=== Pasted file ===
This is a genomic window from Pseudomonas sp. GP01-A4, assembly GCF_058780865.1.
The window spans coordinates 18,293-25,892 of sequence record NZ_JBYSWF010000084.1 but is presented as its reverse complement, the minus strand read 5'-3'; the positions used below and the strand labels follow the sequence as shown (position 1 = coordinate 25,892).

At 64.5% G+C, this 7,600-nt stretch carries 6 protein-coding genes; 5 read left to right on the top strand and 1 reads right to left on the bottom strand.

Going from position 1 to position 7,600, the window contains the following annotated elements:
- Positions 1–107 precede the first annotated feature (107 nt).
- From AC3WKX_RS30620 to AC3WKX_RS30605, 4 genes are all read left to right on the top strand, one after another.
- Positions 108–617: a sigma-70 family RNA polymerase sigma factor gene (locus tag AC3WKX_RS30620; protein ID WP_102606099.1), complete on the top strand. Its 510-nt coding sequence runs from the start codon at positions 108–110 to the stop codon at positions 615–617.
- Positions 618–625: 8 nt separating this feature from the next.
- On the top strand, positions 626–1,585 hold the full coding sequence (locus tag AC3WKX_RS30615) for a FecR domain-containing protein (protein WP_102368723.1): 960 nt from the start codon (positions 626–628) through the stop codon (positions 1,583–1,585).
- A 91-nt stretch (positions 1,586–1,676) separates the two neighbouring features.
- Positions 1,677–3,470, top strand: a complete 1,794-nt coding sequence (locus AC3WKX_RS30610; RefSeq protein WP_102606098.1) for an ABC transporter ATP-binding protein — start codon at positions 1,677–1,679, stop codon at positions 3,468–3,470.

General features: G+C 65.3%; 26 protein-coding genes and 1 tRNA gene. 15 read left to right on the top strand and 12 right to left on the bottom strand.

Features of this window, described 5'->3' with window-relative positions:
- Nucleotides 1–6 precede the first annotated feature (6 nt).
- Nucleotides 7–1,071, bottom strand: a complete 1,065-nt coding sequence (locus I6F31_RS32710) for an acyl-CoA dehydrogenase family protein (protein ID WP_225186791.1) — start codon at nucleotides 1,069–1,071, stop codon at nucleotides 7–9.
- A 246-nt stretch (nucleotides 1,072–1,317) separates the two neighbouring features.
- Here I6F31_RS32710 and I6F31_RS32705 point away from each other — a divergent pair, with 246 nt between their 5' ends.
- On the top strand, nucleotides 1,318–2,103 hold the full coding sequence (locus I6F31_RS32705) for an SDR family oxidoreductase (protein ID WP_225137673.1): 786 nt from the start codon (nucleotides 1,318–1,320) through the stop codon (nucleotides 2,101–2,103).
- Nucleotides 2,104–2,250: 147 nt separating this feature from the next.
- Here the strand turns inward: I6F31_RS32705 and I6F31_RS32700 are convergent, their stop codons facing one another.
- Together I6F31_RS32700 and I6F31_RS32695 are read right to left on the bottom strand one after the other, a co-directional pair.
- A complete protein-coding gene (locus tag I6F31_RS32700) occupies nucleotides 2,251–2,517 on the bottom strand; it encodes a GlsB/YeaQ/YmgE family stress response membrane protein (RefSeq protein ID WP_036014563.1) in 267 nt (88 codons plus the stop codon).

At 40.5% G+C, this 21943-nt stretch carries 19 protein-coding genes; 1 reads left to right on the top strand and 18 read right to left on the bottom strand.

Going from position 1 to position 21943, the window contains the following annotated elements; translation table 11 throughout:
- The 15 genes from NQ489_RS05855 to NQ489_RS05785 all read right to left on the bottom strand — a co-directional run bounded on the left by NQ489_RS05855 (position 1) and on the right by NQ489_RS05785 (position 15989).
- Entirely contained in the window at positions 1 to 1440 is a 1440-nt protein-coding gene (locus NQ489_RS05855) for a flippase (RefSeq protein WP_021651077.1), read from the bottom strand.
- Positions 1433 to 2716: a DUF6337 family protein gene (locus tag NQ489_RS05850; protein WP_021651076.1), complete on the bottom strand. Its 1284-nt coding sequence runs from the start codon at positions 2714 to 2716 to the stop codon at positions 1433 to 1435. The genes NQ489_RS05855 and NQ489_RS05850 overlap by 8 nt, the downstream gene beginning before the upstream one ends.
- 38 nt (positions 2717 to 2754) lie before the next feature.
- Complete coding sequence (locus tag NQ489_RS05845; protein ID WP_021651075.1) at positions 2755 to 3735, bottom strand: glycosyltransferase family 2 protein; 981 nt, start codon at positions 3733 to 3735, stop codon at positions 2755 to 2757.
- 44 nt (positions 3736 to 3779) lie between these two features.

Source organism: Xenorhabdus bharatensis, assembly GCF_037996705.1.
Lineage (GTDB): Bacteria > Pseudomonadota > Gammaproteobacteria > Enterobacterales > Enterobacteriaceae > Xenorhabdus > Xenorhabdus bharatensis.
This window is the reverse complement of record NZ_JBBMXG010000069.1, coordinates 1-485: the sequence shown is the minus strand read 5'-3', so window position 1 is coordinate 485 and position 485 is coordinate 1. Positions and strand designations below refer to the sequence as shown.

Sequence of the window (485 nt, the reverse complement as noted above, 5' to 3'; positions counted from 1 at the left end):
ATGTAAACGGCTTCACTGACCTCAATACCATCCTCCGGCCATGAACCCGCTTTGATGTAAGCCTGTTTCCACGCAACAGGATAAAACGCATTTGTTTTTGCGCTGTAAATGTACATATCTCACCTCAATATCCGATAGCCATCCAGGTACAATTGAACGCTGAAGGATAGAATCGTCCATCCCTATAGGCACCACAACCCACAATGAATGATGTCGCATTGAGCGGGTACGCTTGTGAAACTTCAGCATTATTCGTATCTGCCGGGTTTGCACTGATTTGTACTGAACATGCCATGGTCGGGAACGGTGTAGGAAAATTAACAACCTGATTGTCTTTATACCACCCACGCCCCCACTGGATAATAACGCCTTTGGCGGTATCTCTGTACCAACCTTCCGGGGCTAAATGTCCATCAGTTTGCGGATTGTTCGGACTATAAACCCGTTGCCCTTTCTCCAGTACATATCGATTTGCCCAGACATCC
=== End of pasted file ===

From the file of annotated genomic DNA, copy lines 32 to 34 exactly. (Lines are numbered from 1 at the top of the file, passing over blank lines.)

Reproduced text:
Lineage (GTDB): Bacteria > Pseudomonadota > Gammaproteobacteria > Enterobacterales > Enterobacteriaceae > Xenorhabdus > Xenorhabdus bharatensis.
This window is the reverse complement of record NZ_JBBMXG010000069.1, coordinates 1-485: the sequence shown is the minus strand read 5'-3', so window position 1 is coordinate 485 and position 485 is coordinate 1. Positions and strand designations below refer to the sequence as shown.

Sequence of the window (485 nt, the reverse complement as noted above, 5' to 3'; positions counted from 1 at the left end):